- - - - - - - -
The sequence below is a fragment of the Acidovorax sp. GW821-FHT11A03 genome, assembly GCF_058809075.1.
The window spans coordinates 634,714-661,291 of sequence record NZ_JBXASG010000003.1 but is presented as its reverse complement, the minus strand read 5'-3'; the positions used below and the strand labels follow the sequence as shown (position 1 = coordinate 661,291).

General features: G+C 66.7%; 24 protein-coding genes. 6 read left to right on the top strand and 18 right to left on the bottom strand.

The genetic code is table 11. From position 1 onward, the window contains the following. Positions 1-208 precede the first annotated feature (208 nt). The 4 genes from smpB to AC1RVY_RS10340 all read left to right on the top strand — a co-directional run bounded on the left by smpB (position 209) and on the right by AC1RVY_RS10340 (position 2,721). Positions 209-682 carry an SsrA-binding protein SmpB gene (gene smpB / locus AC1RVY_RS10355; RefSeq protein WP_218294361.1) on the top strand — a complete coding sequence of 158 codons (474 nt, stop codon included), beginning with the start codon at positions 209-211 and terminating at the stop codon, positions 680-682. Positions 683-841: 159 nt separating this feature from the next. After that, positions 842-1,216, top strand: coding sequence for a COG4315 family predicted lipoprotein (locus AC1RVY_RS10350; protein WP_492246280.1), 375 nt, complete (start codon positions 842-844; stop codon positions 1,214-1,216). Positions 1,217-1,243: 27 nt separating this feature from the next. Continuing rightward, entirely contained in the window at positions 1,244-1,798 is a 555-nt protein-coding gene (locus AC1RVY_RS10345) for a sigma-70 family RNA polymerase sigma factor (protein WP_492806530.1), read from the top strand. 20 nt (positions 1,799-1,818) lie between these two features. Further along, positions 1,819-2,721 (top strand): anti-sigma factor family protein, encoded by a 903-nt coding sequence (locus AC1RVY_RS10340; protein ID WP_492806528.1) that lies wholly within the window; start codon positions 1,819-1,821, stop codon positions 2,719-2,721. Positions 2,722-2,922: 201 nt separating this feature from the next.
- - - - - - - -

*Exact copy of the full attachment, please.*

The sequence below is a fragment of the Acidovorax sp. GW821-FHT11A03 genome, assembly GCF_058809075.1.
The window spans coordinates 634,714-661,291 of sequence record NZ_JBXASG010000003.1 but is presented as its reverse complement, the minus strand read 5'-3'; the positions used below and the strand labels follow the sequence as shown (position 1 = coordinate 661,291).

General features: G+C 66.7%; 24 protein-coding genes. 6 read left to right on the top strand and 18 right to left on the bottom strand.

The genetic code is table 11. From position 1 onward, the window contains the following. Positions 1-208 precede the first annotated feature (208 nt). The 4 genes from smpB to AC1RVY_RS10340 all read left to right on the top strand — a co-directional run bounded on the left by smpB (position 209) and on the right by AC1RVY_RS10340 (position 2,721). Positions 209-682 carry an SsrA-binding protein SmpB gene (gene smpB / locus AC1RVY_RS10355; RefSeq protein WP_218294361.1) on the top strand — a complete coding sequence of 158 codons (474 nt, stop codon included), beginning with the start codon at positions 209-211 and terminating at the stop codon, positions 680-682. Positions 683-841: 159 nt separating this feature from the next. After that, positions 842-1,216, top strand: coding sequence for a COG4315 family predicted lipoprotein (locus AC1RVY_RS10350; protein WP_492246280.1), 375 nt, complete (start codon positions 842-844; stop codon positions 1,214-1,216). Positions 1,217-1,243: 27 nt separating this feature from the next. Continuing rightward, entirely contained in the window at positions 1,244-1,798 is a 555-nt protein-coding gene (locus AC1RVY_RS10345) for a sigma-70 family RNA polymerase sigma factor (protein WP_492806530.1), read from the top strand. 20 nt (positions 1,799-1,818) lie between these two features. Further along, positions 1,819-2,721 (top strand): anti-sigma factor family protein, encoded by a 903-nt coding sequence (locus AC1RVY_RS10340; protein ID WP_492806528.1) that lies wholly within the window; start codon positions 1,819-1,821, stop codon positions 2,719-2,721. Positions 2,722-2,922: 201 nt separating this feature from the next.